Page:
Friends in the arts assured me that he’d be okay. As long as he had an outlet.


He found his outlet in writing. Every single night we’d find him curled up somewhere frantically typing out a new story. Or adding to his novel. Or casually saying, “Hey Mom, want to read my new poem?”

When your kid doesn’t fit the mould, when they don’t fit into categories of ‘normal’ or just do what all of their peers are doing, it can be difficult as a parent. We can wonder if they’re going to be okay. We can question if we’ve done it all wrong. We can fear for their future.

17 1/2 years into this deal I’ve learned that he will be okay. I learned early that there’s nothing wrong with him.  I learned to stop trying to make him answer questions the way I thought they should be answered. I learned that I didn’t need to explain why he wasn’t in sports to other parents.  I learned not to worry because he’s different then his peers. It can be a hard place to parent a kid who’d rather discuss the latest character in a novel he’s read than the latest comic book hero and who thinks his generation is being ruined by every selfie posted and every meme made.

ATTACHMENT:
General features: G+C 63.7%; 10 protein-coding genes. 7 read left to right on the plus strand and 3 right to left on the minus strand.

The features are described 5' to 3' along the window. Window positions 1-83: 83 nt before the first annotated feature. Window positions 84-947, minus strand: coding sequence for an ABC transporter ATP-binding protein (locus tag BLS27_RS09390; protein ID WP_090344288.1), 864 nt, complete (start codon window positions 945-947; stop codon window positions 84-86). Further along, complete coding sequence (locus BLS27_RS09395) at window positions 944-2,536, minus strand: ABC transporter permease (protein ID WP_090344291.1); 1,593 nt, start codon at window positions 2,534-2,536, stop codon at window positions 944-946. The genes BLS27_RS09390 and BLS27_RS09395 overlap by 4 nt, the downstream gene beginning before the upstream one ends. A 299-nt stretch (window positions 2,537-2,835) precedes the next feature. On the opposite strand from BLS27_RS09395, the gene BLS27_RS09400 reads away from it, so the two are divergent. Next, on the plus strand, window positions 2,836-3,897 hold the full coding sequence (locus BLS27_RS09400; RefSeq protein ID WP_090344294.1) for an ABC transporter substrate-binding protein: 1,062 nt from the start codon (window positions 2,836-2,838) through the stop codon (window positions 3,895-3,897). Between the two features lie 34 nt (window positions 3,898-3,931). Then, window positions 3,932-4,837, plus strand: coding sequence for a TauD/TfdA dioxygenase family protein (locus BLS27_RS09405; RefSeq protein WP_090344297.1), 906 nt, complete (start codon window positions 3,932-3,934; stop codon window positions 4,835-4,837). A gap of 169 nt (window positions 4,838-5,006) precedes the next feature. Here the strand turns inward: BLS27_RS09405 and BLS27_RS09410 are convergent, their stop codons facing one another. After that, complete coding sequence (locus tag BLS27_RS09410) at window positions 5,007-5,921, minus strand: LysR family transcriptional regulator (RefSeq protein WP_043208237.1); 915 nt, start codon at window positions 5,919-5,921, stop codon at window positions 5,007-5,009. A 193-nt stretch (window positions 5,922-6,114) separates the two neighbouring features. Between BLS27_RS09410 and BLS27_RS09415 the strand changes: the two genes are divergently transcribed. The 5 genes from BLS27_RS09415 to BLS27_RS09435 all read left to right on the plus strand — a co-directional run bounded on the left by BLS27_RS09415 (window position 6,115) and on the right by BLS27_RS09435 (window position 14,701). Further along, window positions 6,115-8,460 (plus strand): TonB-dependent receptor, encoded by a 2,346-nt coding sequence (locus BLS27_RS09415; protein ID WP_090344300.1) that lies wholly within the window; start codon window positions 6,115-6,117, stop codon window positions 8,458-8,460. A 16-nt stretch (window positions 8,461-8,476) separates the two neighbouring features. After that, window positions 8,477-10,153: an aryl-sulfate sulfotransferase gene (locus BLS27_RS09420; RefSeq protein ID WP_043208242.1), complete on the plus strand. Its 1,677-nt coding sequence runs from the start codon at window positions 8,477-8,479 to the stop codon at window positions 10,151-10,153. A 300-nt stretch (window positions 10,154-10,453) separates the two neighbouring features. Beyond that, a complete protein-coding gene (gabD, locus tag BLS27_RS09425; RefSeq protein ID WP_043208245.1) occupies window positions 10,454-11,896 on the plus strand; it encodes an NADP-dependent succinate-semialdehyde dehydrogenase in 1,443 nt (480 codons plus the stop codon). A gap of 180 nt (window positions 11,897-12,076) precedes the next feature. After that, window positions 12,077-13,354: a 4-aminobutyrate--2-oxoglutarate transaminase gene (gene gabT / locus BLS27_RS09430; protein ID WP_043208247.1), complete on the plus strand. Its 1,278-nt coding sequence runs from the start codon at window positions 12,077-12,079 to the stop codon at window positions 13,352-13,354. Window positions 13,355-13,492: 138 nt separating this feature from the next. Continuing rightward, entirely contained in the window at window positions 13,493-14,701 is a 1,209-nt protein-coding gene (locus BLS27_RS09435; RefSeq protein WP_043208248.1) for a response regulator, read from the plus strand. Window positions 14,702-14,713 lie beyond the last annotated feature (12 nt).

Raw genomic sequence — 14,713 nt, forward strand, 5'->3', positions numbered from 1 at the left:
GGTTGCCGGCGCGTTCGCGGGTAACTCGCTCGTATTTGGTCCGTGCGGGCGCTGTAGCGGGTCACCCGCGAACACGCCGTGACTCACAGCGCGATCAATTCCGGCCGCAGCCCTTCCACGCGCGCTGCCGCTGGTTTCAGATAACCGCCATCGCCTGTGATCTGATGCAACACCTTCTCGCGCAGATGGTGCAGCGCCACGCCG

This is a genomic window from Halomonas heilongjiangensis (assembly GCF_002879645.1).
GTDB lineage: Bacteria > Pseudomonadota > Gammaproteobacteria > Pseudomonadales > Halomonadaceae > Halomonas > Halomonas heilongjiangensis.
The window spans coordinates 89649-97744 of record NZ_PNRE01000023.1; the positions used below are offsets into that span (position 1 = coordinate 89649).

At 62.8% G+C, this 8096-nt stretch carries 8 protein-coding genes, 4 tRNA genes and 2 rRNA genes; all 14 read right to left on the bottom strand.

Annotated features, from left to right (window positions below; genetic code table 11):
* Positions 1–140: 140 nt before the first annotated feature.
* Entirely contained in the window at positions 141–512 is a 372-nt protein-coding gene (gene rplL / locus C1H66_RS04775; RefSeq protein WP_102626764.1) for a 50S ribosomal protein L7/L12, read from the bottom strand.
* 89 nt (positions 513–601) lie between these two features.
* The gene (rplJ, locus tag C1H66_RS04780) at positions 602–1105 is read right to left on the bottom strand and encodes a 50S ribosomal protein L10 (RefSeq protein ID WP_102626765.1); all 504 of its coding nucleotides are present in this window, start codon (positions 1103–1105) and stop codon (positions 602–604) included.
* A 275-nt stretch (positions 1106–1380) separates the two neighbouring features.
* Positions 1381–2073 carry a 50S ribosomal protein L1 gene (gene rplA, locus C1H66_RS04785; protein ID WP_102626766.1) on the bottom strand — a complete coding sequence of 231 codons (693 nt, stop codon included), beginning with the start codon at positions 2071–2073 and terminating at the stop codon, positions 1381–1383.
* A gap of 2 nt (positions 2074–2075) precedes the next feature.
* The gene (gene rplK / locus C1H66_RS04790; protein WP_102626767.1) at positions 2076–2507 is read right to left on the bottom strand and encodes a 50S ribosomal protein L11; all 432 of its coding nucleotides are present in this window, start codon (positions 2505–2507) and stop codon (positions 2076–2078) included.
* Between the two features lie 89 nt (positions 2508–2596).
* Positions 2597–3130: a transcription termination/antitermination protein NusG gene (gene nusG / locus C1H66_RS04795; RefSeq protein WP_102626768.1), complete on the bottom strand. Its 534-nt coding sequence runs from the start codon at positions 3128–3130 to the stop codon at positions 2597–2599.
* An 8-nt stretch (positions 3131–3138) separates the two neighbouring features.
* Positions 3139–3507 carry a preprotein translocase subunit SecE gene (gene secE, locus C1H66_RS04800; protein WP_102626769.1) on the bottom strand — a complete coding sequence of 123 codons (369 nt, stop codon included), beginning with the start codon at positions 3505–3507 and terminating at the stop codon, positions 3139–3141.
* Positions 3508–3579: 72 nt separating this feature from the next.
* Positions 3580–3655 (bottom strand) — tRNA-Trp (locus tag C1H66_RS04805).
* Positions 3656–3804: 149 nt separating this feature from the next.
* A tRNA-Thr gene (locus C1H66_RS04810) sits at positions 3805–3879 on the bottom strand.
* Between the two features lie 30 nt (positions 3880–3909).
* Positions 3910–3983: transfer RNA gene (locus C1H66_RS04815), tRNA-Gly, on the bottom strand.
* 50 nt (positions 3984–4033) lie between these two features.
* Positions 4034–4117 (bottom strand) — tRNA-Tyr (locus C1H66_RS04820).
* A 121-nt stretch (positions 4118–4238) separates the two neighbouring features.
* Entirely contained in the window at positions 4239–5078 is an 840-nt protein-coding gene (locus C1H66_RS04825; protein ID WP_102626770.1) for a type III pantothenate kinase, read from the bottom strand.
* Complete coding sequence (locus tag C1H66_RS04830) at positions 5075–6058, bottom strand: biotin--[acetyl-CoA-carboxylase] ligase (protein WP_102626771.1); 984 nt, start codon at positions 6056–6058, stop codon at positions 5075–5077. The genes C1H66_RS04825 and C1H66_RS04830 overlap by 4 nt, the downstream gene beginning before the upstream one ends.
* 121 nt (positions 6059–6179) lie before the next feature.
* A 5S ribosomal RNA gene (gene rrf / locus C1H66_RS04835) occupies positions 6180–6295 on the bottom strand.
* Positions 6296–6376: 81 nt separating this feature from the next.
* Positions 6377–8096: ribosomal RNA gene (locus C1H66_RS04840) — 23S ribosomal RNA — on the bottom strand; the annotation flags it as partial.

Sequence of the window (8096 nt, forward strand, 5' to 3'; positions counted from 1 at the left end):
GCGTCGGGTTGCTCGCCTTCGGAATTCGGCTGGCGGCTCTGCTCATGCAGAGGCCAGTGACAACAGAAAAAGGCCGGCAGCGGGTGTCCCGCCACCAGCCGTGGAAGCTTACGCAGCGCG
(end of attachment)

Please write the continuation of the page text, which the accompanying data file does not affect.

At 17 he doesn’t understand his generation. He feels like he’s been born in the wrong era and yet he knows that God made him for just such a time as this. To have no social media accounts in a world of snapchat. To write books in a sea of video game obsessed children. To wear jeans with rips made because he doesn’t care about fashion and his jeans have literally worn threadbare, not because rips are cool and so he needs the latest trends.

It shouldn’t have surprised me that he’d want out of high school as quickly as possible and that he’d choose to graduate early and get out of the place he deems all drama and narcissism. And it shouldn’t surprise me that he didn’t attend his graduation ceremony two nights ago when he should have been donning cap and gown and received his diploma.


“I don’t understand festivities,” was his answer. “So I finished classes I was supposed to finish – why does that need a celebration?”